6 badass quotes that exemplify the Army-Navy rivalry


(Photo: Defense Media Activity, Petty Officer 2nd Class Danian Douglas)

The Army-Navy football rivalry extends far beyond the confines of our modern, football-frenzied times and beyond students and fans in the stands. The storied game stretches into the 19th Century and is part of the very make-up of our country. Here are just a few quotes from notable athletes, coaches, and world leaders about the competition.

From leaders of the free world

Future president Dwight D. Eisenhower played football for West Point before injuring his knee while tackling soon-to-be famous athlete Jim Thorpe. It was a career-ending injury–for Eisenhower’s athletic prowess–and came very close to ending his professional career with the Army as well. (Read the article detailing the Carlisle Indian School’s win in 1912 here.) In 1915–the year of his graduation– Eisenhower described the relationship between the two service academies like this:

“The Army and the Navy are the best of friends in the world 364-1/2 days a year, but on one Saturday afternoon, we’re the worst of enemies.”

Future president Theodore Roosevelt also had a hand in the Army-Navy story. When a heated argument over the game between an Army brigadier general and a Navy rear admiral turned into an almost-duel, then-President Grover Cleveland’s cabinet actually convened to discuss the fanaticism of the game. The Secretary of War and Secretary of the Navy decided to end the rivalry by forbidding either team to play games on the road– all needed to be played in their home stadiums. For five years, the two academies did not play each other. . . but football became more and more popular around the country. Finally, the Assistant Secretary of the Navy Roosevelt wrote a letter pleading with the Secretary of War to reinstate the game. (Spoiler alert: He got his way.) Here’s what Roosevelt said:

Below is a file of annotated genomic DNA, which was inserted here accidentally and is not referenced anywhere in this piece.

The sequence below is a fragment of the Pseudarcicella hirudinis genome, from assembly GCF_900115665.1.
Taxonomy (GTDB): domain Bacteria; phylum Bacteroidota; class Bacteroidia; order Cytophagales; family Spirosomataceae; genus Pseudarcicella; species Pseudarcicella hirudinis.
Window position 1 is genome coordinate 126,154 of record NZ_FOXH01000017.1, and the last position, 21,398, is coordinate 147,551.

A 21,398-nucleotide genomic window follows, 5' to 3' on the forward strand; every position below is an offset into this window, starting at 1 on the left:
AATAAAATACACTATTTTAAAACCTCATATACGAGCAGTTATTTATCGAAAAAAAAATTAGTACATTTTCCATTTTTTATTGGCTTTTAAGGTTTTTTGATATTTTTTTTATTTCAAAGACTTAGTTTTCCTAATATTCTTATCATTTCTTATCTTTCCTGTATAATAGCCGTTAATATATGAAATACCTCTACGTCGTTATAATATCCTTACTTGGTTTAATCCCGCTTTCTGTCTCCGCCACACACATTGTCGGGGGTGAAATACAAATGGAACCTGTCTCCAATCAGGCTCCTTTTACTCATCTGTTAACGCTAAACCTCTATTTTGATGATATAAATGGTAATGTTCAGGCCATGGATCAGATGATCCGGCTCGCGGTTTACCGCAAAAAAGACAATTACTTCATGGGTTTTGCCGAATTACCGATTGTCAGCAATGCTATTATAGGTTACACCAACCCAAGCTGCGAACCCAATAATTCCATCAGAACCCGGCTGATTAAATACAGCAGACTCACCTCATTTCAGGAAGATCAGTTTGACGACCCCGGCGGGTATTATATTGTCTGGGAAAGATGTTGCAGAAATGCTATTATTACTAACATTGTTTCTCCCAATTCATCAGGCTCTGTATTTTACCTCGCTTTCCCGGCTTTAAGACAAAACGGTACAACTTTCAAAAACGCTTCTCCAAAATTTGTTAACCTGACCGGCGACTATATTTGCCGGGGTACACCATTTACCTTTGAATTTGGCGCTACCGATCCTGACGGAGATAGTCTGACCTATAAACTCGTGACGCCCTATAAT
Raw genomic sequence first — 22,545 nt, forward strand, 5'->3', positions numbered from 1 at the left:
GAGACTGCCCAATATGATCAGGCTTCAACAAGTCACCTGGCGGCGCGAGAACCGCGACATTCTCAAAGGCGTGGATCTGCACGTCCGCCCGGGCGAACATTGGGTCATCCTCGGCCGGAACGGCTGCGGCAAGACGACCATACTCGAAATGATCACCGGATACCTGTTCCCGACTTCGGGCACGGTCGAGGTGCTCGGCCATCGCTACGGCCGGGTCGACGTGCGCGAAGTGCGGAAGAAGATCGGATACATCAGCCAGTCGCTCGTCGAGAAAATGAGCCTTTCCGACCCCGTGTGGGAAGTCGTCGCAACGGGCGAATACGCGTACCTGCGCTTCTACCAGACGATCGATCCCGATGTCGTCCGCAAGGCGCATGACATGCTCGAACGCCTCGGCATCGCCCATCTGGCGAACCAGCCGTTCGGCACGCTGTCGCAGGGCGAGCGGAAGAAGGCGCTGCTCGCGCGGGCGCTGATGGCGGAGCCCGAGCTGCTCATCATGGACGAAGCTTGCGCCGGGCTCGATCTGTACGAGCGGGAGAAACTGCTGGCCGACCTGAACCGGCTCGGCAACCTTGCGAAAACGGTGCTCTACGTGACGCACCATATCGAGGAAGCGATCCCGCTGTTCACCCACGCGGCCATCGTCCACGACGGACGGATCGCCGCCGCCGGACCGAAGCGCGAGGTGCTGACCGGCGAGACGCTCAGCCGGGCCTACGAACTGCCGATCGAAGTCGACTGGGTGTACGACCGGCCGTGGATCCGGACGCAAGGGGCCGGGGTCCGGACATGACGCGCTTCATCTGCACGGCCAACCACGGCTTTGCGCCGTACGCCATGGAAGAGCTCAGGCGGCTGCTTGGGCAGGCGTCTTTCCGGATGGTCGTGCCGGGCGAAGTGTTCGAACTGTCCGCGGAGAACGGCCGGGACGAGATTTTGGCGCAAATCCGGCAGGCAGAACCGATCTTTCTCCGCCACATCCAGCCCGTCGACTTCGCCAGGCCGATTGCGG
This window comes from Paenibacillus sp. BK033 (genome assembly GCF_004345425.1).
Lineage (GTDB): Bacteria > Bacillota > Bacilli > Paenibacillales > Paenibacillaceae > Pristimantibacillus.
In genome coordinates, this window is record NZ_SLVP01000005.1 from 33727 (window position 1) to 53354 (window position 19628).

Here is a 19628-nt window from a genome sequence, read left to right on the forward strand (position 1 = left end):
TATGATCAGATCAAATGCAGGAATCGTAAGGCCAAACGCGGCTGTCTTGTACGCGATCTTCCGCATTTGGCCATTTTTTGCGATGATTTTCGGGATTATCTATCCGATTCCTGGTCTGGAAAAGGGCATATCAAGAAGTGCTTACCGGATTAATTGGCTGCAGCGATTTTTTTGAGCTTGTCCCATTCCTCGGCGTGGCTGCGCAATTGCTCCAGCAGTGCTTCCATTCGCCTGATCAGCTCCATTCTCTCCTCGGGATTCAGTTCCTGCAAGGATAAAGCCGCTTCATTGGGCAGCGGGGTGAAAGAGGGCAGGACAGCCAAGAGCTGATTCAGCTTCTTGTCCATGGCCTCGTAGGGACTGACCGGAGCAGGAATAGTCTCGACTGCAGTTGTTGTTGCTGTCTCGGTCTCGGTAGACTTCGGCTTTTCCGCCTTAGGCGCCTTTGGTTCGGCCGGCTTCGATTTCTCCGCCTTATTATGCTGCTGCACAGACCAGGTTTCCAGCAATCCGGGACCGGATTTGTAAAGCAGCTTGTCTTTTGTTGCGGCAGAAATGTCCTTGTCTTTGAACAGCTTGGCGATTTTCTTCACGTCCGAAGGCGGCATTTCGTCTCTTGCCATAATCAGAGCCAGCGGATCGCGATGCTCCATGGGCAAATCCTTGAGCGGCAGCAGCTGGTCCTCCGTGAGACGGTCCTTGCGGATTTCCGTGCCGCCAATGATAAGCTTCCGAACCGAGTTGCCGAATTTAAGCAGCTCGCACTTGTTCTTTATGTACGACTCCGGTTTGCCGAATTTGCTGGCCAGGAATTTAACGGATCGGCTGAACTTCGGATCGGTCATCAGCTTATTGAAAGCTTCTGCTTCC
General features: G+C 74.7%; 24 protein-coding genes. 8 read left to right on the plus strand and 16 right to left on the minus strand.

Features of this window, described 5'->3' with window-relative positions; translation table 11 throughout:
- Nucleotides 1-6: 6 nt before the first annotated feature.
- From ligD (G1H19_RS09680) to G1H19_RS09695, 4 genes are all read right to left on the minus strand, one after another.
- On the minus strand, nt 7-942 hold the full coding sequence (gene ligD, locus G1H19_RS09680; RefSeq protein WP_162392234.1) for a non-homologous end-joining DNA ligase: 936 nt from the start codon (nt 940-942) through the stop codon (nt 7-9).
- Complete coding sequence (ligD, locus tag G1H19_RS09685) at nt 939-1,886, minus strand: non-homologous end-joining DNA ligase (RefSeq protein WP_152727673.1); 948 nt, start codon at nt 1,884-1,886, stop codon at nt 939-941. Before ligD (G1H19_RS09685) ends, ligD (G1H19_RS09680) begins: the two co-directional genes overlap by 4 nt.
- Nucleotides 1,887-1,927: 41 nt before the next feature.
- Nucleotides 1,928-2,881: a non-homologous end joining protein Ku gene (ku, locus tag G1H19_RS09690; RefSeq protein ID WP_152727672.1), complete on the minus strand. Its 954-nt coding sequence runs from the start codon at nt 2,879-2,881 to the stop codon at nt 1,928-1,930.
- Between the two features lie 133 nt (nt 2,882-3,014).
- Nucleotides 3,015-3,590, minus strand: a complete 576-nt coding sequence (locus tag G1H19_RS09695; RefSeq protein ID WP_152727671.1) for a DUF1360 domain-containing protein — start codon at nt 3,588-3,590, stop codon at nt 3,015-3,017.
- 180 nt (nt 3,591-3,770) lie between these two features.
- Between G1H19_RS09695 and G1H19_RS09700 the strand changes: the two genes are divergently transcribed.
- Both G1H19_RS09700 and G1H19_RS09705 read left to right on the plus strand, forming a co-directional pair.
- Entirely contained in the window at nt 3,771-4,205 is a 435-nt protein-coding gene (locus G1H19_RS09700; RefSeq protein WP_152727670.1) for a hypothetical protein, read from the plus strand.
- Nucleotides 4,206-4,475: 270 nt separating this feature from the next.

“I should like very much to revive the football game between Annapolis and West Point. . .  If the authorities of both institutions agreed to take measures to prevent any excesses such as betting and the like, and to prevent any manifestations of an improper character—if as I say all this were done—and it certainly could be done without difficulty—then I don’t see why it would not be a good thing to have a game this year.”

This year’s hype

Always a highlight in the year for both academies and the country as a whole, America’s Game is front and center as one of the very last football games before the bowl season begins. This year, there’s the extra excitement and pressure since Army won 2016’s match-up after a 14-year losing streak.

Here’s what Jeff Monken, Army’s head coach, had to say about that:

“Each year’s team is responsible for their game. This year’s Army team is responsible for 2017.”

Army co-captain and the academy’s all-time single season rushing leader, Ahmad Bradshaw, was a little more pointed about what last year’s win means for this year’s team:

“Finally getting over that hump and beating Navy gives us the confidence to know that we can do it. It’s not a hope thing anymore because now we know we can get it done.”

And D.J. Palmore, Navy’s co-captain and second team All-American, isn’t looking in the rearview mirror:

“I don’t think there’s any more motivation because we lost last year. We always want to beat Army badly no matter what has happened in the past.”

What really matters

But perhaps the quote that completely encapsulates the Army-Navy rivalry is one from Captain America: Roger Staubach, a Heisman Trophy Winner, Navy quarterback, and Vietnam veteran. Staubach led Navy to a win while President Kennedy sat in the stands, just 37 days after ending the Cuban Missile Crisis. The two-time Super Bowl champion said this about the beloved contest:

 “There’s always something special when the service academies play each other that’s not in any other game. This is not a regular game and everyone involved knows it.”

By J.G. Noll

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